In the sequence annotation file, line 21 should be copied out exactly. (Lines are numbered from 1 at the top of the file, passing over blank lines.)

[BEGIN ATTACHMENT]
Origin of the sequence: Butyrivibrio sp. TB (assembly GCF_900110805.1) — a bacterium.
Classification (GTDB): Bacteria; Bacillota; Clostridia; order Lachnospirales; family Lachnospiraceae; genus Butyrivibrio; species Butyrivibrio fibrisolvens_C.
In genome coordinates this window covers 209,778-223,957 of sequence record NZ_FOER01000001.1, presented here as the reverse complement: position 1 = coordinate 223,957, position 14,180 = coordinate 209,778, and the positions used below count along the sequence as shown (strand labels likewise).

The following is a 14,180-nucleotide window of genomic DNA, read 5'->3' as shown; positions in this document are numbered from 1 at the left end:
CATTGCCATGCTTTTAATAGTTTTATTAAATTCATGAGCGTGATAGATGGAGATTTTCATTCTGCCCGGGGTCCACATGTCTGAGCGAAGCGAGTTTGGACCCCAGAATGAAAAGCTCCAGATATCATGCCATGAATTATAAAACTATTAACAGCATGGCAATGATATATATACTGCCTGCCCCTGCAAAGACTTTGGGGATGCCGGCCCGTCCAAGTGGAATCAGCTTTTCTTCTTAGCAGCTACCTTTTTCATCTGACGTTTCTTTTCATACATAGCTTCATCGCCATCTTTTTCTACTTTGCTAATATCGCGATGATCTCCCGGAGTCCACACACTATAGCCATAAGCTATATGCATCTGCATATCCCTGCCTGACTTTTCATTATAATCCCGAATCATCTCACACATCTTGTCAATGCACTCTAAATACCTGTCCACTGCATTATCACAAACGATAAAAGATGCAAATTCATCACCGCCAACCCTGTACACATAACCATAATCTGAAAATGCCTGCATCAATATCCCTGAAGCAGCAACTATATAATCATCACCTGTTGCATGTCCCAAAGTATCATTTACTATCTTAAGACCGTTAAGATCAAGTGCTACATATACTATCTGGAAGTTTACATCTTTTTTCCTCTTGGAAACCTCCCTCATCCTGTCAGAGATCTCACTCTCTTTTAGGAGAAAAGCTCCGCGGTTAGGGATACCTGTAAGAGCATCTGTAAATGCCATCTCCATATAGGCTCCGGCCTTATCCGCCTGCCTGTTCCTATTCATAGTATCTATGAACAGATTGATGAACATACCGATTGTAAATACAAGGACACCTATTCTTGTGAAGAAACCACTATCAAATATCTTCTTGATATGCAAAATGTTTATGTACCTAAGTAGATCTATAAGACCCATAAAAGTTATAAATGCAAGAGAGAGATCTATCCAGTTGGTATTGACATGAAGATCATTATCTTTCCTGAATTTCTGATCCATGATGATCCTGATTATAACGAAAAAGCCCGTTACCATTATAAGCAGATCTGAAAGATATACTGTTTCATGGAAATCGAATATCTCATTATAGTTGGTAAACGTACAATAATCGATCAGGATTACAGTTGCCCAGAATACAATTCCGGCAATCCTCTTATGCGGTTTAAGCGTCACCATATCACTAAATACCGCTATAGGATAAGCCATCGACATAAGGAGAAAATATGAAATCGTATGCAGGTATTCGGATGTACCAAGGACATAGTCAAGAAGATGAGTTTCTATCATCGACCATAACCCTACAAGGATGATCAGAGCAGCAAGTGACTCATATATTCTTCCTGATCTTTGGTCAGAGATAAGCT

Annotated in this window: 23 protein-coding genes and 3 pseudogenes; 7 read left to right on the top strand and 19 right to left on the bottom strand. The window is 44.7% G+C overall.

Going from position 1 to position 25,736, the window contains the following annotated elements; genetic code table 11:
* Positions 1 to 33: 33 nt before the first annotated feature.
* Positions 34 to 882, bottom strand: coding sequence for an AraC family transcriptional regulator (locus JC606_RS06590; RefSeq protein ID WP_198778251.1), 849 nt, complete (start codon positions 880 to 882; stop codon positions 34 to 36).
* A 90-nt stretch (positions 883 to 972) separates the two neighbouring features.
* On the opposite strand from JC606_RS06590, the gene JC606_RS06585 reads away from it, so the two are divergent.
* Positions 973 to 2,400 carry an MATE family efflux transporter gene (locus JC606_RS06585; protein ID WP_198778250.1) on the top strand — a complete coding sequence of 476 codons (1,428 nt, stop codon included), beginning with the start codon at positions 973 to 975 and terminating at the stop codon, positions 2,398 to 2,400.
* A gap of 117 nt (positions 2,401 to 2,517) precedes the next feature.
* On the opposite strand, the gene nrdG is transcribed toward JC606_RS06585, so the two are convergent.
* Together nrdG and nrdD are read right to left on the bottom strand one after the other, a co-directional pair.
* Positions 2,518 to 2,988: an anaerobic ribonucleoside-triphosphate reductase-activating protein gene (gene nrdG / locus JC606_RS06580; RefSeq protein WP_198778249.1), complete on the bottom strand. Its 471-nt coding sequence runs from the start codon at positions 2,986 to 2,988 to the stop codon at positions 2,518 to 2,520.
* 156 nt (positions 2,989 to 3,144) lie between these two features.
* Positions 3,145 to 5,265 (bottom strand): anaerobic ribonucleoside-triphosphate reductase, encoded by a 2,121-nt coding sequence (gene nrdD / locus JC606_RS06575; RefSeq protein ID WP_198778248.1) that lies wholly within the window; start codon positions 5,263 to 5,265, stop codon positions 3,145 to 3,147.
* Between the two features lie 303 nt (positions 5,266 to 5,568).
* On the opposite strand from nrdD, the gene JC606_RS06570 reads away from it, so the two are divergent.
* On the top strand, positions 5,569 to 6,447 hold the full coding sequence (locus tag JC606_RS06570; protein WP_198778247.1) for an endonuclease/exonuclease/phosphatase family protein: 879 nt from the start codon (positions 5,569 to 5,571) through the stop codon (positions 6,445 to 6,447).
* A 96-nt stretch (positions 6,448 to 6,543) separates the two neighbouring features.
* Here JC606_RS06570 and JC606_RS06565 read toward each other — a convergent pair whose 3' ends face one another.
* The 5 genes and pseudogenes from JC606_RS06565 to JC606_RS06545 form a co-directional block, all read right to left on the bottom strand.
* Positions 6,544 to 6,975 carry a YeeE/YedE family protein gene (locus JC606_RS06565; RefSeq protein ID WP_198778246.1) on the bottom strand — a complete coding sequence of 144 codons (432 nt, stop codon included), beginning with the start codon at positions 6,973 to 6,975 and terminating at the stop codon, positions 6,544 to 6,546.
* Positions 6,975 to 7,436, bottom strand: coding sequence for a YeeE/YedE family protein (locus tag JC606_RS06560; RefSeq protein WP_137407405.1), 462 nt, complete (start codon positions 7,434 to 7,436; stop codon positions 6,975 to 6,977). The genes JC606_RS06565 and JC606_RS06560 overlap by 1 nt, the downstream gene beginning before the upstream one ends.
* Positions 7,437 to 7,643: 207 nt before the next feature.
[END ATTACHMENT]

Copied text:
* On the top strand, positions 5,569 to 6,447 hold the full coding sequence (locus tag JC606_RS06570; protein WP_198778247.1) for an endonuclease/exonuclease/phosphatase family protein: 879 nt from the start codon (positions 5,569 to 5,571) through the stop codon (positions 6,445 to 6,447).